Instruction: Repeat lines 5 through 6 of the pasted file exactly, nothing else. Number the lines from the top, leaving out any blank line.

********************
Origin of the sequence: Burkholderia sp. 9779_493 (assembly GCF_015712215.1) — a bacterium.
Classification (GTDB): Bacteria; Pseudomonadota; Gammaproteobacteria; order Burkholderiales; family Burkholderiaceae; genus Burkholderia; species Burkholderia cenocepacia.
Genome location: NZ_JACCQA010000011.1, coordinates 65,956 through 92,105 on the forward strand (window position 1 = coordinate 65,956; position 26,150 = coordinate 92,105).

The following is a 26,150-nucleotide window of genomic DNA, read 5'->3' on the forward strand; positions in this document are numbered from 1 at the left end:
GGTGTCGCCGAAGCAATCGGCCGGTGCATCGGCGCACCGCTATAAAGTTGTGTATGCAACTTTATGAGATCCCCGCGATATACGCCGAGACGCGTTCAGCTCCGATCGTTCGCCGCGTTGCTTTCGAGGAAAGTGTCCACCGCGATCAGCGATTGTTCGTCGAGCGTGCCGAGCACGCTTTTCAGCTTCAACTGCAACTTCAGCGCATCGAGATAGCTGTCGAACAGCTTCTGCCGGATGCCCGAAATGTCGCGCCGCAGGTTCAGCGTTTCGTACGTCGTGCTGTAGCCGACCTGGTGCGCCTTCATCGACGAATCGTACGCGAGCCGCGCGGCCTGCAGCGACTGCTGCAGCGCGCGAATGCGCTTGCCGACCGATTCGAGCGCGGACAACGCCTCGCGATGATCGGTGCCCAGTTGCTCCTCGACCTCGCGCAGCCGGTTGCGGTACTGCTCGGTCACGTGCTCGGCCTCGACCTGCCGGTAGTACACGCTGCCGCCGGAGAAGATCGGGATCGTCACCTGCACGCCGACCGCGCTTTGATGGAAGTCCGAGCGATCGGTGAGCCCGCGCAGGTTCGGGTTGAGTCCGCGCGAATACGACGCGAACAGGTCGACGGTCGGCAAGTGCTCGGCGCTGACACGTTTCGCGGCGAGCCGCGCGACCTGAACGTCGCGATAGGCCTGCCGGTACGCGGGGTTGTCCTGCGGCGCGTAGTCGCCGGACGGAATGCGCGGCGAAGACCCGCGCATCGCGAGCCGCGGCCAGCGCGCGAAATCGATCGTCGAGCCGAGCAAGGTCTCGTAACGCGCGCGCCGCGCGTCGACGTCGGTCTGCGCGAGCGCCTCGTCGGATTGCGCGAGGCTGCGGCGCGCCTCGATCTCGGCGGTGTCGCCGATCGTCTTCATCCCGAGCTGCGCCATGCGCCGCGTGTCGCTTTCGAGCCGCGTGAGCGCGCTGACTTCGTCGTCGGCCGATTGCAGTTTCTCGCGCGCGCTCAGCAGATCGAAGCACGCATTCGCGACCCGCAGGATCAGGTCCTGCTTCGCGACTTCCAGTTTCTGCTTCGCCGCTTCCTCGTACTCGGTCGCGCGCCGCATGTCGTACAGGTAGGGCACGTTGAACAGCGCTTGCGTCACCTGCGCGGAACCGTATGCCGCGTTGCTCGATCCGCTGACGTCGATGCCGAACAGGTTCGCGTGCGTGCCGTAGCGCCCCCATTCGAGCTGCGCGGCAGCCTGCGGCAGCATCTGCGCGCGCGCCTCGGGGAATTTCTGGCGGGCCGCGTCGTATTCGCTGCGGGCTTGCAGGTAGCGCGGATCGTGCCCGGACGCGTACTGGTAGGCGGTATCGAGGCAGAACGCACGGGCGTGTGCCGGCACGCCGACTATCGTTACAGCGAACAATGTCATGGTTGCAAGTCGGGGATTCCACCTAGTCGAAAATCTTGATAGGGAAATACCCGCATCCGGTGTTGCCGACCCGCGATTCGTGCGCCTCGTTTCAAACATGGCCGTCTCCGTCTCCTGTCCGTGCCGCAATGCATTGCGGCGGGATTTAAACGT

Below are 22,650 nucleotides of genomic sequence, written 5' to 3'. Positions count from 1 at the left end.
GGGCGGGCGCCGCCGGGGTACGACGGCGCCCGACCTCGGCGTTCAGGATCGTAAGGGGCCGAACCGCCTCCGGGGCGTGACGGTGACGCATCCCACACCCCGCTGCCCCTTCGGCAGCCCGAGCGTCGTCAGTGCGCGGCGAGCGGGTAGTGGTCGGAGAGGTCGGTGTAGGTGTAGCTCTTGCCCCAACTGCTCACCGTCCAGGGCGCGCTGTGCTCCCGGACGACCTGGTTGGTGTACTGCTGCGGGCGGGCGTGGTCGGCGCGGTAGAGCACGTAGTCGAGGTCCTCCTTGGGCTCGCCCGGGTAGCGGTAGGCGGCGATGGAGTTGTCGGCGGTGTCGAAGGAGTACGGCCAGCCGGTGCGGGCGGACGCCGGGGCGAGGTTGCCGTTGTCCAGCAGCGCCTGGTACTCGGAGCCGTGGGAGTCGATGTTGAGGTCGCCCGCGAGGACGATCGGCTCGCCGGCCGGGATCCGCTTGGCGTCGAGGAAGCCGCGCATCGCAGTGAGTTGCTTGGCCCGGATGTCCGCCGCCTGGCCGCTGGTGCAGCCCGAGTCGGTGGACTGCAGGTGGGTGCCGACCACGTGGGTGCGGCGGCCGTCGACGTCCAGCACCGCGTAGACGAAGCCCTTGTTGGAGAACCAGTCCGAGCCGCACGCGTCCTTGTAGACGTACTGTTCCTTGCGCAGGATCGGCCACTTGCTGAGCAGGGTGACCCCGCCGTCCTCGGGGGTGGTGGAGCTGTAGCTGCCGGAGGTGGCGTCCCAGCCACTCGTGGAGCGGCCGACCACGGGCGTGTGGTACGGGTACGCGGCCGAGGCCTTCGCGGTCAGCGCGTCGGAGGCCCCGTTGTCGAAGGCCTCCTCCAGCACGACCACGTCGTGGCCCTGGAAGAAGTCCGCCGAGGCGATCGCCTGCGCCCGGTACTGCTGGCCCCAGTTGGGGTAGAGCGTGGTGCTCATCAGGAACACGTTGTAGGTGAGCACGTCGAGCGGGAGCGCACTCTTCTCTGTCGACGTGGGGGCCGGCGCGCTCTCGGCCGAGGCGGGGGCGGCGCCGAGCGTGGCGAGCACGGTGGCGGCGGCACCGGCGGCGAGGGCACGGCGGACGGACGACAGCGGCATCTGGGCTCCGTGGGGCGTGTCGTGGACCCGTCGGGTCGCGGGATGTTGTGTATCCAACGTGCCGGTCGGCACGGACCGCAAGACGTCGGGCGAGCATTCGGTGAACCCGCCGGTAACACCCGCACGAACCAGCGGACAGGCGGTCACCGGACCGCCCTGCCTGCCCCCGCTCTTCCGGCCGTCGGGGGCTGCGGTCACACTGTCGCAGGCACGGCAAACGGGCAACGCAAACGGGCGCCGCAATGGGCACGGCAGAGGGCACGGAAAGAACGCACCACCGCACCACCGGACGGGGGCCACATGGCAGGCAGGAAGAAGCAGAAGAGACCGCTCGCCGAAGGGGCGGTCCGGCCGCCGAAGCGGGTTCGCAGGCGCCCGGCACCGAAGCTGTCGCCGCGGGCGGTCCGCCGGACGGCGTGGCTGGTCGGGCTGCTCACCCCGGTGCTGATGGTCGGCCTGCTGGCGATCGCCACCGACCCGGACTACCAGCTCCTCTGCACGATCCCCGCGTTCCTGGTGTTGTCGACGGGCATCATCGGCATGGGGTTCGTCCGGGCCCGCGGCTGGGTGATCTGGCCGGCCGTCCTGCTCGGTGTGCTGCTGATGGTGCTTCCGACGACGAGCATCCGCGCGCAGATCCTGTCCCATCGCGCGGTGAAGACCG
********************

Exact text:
GGTGTCGCCGAAGCAATCGGCCGGTGCATCGGCGCACCGCTATAAAGTTGTGTATGCAACTTTATGAGATCCCCGCGATATACGCCGAGACGCGTTCAGCTCCGATCGTTCGCCGCGTTGCTTTCGAGGAAAGTGTCCACCGCGATCAGCGATTGTTCGTCGAGCGTGCCGAGCACGCTTTTCAGCTTCAACTGCAACTTCAGCGCATCGAGATAGCTGTCGAACAGCTTCTGCCGGATGCCCGAAATGTCGCGCCGCAGGTTCAGCGTTTCGTACGTCGTGCTGTAGCCGACCTGGTGCGCCTTCATCGACGAATCGTACGCGAGCCGCGCGGCCTGCAGCGACTGCTGCAGCGCGCGAATGCGCTTGCCGACCGATTCGAGCGCGGACAACGCCTCGCGATGATCGGTGCCCAGTTGCTCCTCGACCTCGCGCAGCCGGTTGCGGTACTGCTCGGTCACGTGCTCGGCCTCGACCTGCCGGTAGTACACGCTGCCGCCGGAGAAGATCGGGATCGTCACCTGCACGCCGACCGCGCTTTGATGGAAGTCCGAGCGATCGGTGAGCCCGCGCAGGTTCGGGTTGAGTCCGCGCGAATACGACGCGAACAGGTCGACGGTCGGCAAGTGCTCGGCGCTGACACGTTTCGCGGCGAGCCGCGCGACCTGAACGTCGCGATAGGCCTGCCGGTACGCGGGGTTGTCCTGCGGCGCGTAGTCGCCGGACGGAATGCGCGGCGAAGACCCGCGCATCGCGAGCCGCGGCCAGCGCGCGAAATCGATCGTCGAGCCGAGCAAGGTCTCGTAACGCGCGCGCCGCGCGTCGACGTCGGTCTGCGCGAGCGCCTCGTCGGATTGCGCGAGGCTGCGGCGCGCCTCGATCTCGGCGGTGTCGCCGATCGTCTTCATCCCGAGCTGCGCCATGCGCCGCGTGTCGCTTTCGAGCCGCGTGAGCGCGCTGACTTCGTCGTCGGCCGATTGCAGTTTCTCGCGCGCGCTCAGCAGATCGAAGCACGCATTCGCGACCCGCAGGATCAGGTCCTGCTTCGCGACTTCCAGTTTCTGCTTCGCCGCTTCCTCGTACTCGGTCGCGCGCCGCATGTCGTACAGGTAGGGCACGTTGAACAGCGCTTGCGTCACCTGCGCGGAACCGTATGCCGCGTTGCTCGATCCGCTGACGTCGATGCCGAACAGGTTCGCGTGCGTGCCGTAGCGCCCCCATTCGAGCTGCGCGGCAGCCTGCGGCAGCATCTGCGCGCGCGCCTCGGGGAATTTCTGGCGGGCCGCGTCGTATTCGCTGCGGGCTTGCAGGTAGCGCGGATCGTGCCCGGACGCGTACTGGTAGGCGGTATCGAGGCAGAACGCACGGGCGTGTGCCGGCACGCCGACTATCGTTACAGCGAACAATGTCATGGTTGCAAGTCGGGGATTCCACCTAGTCGAAAATCTTGATAGGGAAATACCCGCATCCGGTGTTGCCGACCCGCGATTCGTGCGCCTCGTTTCAAACATGGCCGTCTCCGTCTCCTGTCCGTGCCGCAATGCATTGCGGCGGGATTTAAACGT

Below are 22,650 nucleotides of genomic sequence, written 5' to 3'. Positions count from 1 at the left end.